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I Love Lucy, You Love Lucy, We All Love Lucy.

By Joel Kasow

NEW YORK, 10 November 2003—Stefan Kanfer is not breaking new ground in the most recent biography of Lucille Ball, Ball of Fire, but provides an excellent synthesis of the large quantities of available material. He discusses not only the icon but also the business woman, an aspect not too closely examined up to now. And of course the book is virtually a double biography of Lucy and Desi Arnaz, their two lives so thoroughly intertwined, perhaps even a triple biography when one considers that their production company, Desilu, was a major player in the TV world for many years and an integral part of their lives.

In many respects, Ball's career follows the fabled rags-to-riches pattern but it was only with I Love Lucy in 1951 that the almost 40-year-old reached her full potential, unlike many of those whose careers started at about the same time but who became household names considerably earlier (e.g. Bette Davis, Henry Fonda). The author tells us about Lucille's childhood and adolescence, losing her father at a young age, being parked with her step-grandparents while her mother and step-father went off to seek employment. But we also hear about Dede (Ball's mother) allowing her daughter to go off to New York at the age of 14 to go to drama school (she lasted one term) and then welcoming her back to Jamestown. Returning to New York at the height of the depression, she makes lots of money as a model for Hattie Carnegie and is then coached in starletdom by Carole Lombard, ultimately becoming queen of the Bs.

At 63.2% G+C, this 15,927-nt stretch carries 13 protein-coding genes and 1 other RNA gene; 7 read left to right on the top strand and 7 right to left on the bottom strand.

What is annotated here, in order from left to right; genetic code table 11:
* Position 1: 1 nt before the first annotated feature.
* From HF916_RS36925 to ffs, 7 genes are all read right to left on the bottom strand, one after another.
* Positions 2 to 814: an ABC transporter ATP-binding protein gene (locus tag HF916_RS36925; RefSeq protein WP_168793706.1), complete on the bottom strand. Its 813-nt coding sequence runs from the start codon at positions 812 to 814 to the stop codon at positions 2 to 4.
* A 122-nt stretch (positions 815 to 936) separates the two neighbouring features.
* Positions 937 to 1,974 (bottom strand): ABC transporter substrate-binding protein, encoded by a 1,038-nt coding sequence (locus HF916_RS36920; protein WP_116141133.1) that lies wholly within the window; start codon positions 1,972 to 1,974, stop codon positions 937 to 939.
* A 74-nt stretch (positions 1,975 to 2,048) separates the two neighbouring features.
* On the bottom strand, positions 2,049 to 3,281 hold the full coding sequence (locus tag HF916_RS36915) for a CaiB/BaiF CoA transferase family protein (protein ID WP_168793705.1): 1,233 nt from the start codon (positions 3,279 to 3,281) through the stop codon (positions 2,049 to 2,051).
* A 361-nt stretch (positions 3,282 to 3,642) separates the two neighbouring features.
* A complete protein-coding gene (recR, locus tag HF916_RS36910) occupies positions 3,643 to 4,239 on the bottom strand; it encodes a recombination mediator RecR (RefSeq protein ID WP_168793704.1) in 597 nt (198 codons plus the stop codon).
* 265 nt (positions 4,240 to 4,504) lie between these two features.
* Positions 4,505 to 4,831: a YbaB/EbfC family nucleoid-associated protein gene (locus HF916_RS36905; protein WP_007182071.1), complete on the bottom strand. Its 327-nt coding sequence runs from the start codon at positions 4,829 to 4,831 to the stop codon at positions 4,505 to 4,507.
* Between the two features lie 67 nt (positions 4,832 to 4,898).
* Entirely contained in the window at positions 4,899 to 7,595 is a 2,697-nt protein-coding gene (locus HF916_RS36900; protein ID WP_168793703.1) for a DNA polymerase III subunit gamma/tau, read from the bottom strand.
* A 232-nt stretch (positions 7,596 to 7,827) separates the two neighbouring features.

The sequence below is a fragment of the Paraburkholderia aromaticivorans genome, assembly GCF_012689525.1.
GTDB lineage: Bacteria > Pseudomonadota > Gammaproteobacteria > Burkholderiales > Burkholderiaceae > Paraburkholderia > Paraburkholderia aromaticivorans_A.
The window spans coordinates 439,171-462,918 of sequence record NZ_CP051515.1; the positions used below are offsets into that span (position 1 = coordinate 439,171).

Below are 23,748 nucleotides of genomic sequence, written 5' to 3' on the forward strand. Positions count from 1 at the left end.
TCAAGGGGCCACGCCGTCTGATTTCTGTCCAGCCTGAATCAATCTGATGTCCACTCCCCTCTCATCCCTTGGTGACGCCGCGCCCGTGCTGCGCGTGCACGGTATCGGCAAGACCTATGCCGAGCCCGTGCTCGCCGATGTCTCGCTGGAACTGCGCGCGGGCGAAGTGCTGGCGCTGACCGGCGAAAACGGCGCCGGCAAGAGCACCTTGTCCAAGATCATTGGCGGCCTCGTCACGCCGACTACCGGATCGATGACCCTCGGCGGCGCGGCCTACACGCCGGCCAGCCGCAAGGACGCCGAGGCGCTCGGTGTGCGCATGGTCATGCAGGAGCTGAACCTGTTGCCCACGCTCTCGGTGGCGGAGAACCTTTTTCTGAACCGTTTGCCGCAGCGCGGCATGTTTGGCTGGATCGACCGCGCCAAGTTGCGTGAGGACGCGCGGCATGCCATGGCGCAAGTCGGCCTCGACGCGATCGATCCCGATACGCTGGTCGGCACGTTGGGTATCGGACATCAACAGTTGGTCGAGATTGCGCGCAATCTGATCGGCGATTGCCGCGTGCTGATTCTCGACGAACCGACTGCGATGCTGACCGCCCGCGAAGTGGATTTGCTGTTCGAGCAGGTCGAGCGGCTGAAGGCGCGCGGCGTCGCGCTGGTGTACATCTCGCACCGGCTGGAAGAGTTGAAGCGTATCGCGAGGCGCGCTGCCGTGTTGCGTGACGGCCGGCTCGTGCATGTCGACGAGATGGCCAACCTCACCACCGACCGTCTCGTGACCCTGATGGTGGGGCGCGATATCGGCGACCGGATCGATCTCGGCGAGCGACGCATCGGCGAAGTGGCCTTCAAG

We hear about the men she went out with (César Romero, Oscar Levant, Henry Fonda, Pandro Berman), but the meeting with Desi is described by an onlooker as a true bolt from heaven. Desi is smitten, but that does does not stop him from philandering, while neither Desi nor Lucy knows how to be a good parent, he a workaholic and alcoholic, she totally insecure and obsessed with her career. Arnaz ultimately loses his touch, things go downhill personally and financially, so that Lucy and he divorce, at which time she reinforces her position as the "first woman with major economic power in post-war Hollywood" as Mary Pickford had been in earlier, gentler times.

Lucy's insecurity manifested itself in the way she treated her colleagues and even guest stars on her various shows, but also as an aversion to newer cinema with its nudity and overt sexuality, while much later she was seen to get out of her airplane seat and scrub the floors of the toilets. Not only was she an incompetent parent, but grand-parenting was not something that came easily. Both children ultimately manage to overcome the emotional legacy of such troubled parents.

Kanfer's book may not be the most elegantly written, but he occasionally finds a way to end a chapter with a quote that had me guffawing, just as he reminds us of another era, such as 1956 when the Dow-Jones reached 500.

We are perhaps best off remembering Lucille Ball as Lucy Ricardo, for the real person was a troubled woman with feet of clay from which she was freed briefly as Lucy.

Ball of Fire : The Tumultuous Life and Comic Art of Lucille Ball

Ball of Fire: The Tumultuous Life and Comic Art of Lucille Ball
by Stefan Kanfer
Hardcover: 384 pages
Alfred A. Knopf, New York, August 2003
ISBN: 0-375-41315-4

Joel Kasow is a senior editor and member of the editorial board of


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